Volunteer donates time to preserve PMMA history
As the first administrator of Presbyterian Manors, Dr. George W. Nelson had a front-row seat to the origins and early history of PMMA—a history he committed to paper in 1972. However, in the 49 years that have passed, Dr. Nelson’s hand-typed manuscript has been the only copy of the document that has been in existence. In order to preserve this important piece of PMMA history, and allow it to be shared with others throughout the organization, Tracy Yenor recently volunteered her time to create an electronic version of the document.
“Dr. Nelson provided a highly detailed account of Presbyterian Manors’ early years,” said Lisa Diehl, PMMA’s corporate communications director. “As the first administrator for the Presbyterian Manor system, his account provides a unique perspective on how Presbyterian Manor was founded, how new locations were identified and how critical the Presbyterian church’s involvement was in those early years. We’re so grateful that Tracy agreed to help us preserve that history by retyping that original manuscript.”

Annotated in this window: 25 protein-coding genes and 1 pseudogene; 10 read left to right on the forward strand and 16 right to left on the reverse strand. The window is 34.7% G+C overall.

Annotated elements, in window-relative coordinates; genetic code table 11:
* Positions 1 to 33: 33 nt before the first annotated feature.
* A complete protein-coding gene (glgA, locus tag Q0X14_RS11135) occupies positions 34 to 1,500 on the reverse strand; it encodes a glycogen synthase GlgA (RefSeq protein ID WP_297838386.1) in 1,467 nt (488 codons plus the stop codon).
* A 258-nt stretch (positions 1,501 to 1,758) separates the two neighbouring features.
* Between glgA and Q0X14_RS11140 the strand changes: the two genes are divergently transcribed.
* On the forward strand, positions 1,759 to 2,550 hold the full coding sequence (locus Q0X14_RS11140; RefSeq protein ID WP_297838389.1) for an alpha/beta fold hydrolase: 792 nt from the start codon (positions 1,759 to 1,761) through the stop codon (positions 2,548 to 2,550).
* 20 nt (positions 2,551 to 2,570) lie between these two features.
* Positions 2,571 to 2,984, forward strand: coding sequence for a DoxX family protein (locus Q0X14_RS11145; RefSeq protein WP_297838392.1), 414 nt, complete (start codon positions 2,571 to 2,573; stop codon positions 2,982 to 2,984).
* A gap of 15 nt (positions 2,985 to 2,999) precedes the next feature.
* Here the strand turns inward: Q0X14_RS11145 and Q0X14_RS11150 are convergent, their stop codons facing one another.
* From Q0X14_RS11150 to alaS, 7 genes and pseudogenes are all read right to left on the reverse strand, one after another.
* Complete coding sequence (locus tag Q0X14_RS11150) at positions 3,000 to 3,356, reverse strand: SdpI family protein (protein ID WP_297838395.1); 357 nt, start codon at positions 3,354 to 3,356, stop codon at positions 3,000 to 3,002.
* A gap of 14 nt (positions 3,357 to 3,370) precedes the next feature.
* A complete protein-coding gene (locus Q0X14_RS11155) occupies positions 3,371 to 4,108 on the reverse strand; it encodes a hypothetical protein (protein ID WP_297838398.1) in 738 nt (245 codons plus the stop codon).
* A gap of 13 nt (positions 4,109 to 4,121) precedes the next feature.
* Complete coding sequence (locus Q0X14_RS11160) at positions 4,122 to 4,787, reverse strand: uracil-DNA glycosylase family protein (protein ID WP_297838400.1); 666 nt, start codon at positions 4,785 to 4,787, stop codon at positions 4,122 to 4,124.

In order to recreate the document, Tracy dedicated countless hours inputting information and checking—and then rechecking—its accuracy.
“The process took approximately 45 minutes per page front to back. This included typing, spelling and grammar check—it took about 25 minutes just for that,” said Tracy. “Then I printed, read and proofed every single word, edited and reran spelling and grammar.”
However, throughout the editing process, Tracy was committed to not altering the original manuscript in any way.
“Every word is from Dr. Nelson,” said Tracy. “To assume that I could change his words would be disrespectful and would take away from his personality.”
From a personal standpoint, Tracy says that her involvement in the project was one of pure joy.
“I have thoroughly enjoyed this project,” said Tracy. “I am deeply humbled by the men and women who took on this labor of love to ensure the health and happiness of so many. Dr. George W. Nelson had so much pride in his team and took the time to write the history of how the Manors came to life and still live on to this day. It’s a very interesting read and I’m happy to have had the chance to be a small part of his work.”
Tracy read about our need for a volunteer in a past issue of Community Matters. She quickly answered our request for assistance. Thank you, Tracy!
Volunteers are beginning to come back into the building for visits and programs, though we know the guidelines may fluctuate. For more information, contact Melinda Ebersole, director of life enrichment, at 316-283-5400 or firstname.lastname@example.org.